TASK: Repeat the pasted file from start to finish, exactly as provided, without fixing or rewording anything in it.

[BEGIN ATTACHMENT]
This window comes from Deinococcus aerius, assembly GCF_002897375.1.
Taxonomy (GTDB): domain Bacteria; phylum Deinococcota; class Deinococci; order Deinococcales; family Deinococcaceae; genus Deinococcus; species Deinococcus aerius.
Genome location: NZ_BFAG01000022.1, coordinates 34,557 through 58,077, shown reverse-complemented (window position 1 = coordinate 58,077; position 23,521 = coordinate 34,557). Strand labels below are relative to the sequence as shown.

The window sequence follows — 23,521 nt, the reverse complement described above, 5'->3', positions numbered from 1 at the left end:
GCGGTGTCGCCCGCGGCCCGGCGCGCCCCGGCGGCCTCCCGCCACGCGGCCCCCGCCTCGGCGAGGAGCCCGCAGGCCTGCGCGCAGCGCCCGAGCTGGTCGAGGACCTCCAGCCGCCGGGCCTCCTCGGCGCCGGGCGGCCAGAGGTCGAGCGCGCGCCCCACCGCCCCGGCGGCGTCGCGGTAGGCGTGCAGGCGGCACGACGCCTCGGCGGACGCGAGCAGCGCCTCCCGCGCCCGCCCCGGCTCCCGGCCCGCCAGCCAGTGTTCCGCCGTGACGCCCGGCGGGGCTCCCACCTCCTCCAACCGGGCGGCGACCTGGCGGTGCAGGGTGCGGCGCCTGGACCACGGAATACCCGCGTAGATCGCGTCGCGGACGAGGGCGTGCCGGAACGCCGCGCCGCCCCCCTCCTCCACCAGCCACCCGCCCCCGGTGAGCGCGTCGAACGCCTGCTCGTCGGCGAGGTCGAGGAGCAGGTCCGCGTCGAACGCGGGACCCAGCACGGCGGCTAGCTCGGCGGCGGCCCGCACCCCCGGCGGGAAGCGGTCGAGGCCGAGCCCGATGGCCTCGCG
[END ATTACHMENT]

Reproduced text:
This window comes from Deinococcus aerius, assembly GCF_002897375.1.
Taxonomy (GTDB): domain Bacteria; phylum Deinococcota; class Deinococci; order Deinococcales; family Deinococcaceae; genus Deinococcus; species Deinococcus aerius.
Genome location: NZ_BFAG01000022.1, coordinates 34,557 through 58,077, shown reverse-complemented (window position 1 = coordinate 58,077; position 23,521 = coordinate 34,557). Strand labels below are relative to the sequence as shown.

The window sequence follows — 23,521 nt, the reverse complement described above, 5'->3', positions numbered from 1 at the left end:
GCGGTGTCGCCCGCGGCCCGGCGCGCCCCGGCGGCCTCCCGCCACGCGGCCCCCGCCTCGGCGAGGAGCCCGCAGGCCTGCGCGCAGCGCCCGAGCTGGTCGAGGACCTCCAGCCGCCGGGCCTCCTCGGCGCCGGGCGGCCAGAGGTCGAGCGCGCGCCCCACCGCCCCGGCGGCGTCGCGGTAGGCGTGCAGGCGGCACGACGCCTCGGCGGACGCGAGCAGCGCCTCCCGCGCCCGCCCCGGCTCCCGGCCCGCCAGCCAGTGTTCCGCCGTGACGCCCGGCGGGGCTCCCACCTCCTCCAACCGGGCGGCGACCTGGCGGTGCAGGGTGCGGCGCCTGGACCACGGAATACCCGCGTAGATCGCGTCGCGGACGAGGGCGTGCCGGAACGCCGCGCCGCCCCCCTCCTCCACCAGCCACCCGCCCCCGGTGAGCGCGTCGAACGCCTGCTCGTCGGCGAGGTCGAGGAGCAGGTCCGCGTCGAACGCGGGACCCAGCACGGCGGCTAGCTCGGCGGCGGCCCGCACCCCCGGCGGGAAGCGGTCGAGGCCGAGCCCGATGGCCTCGCG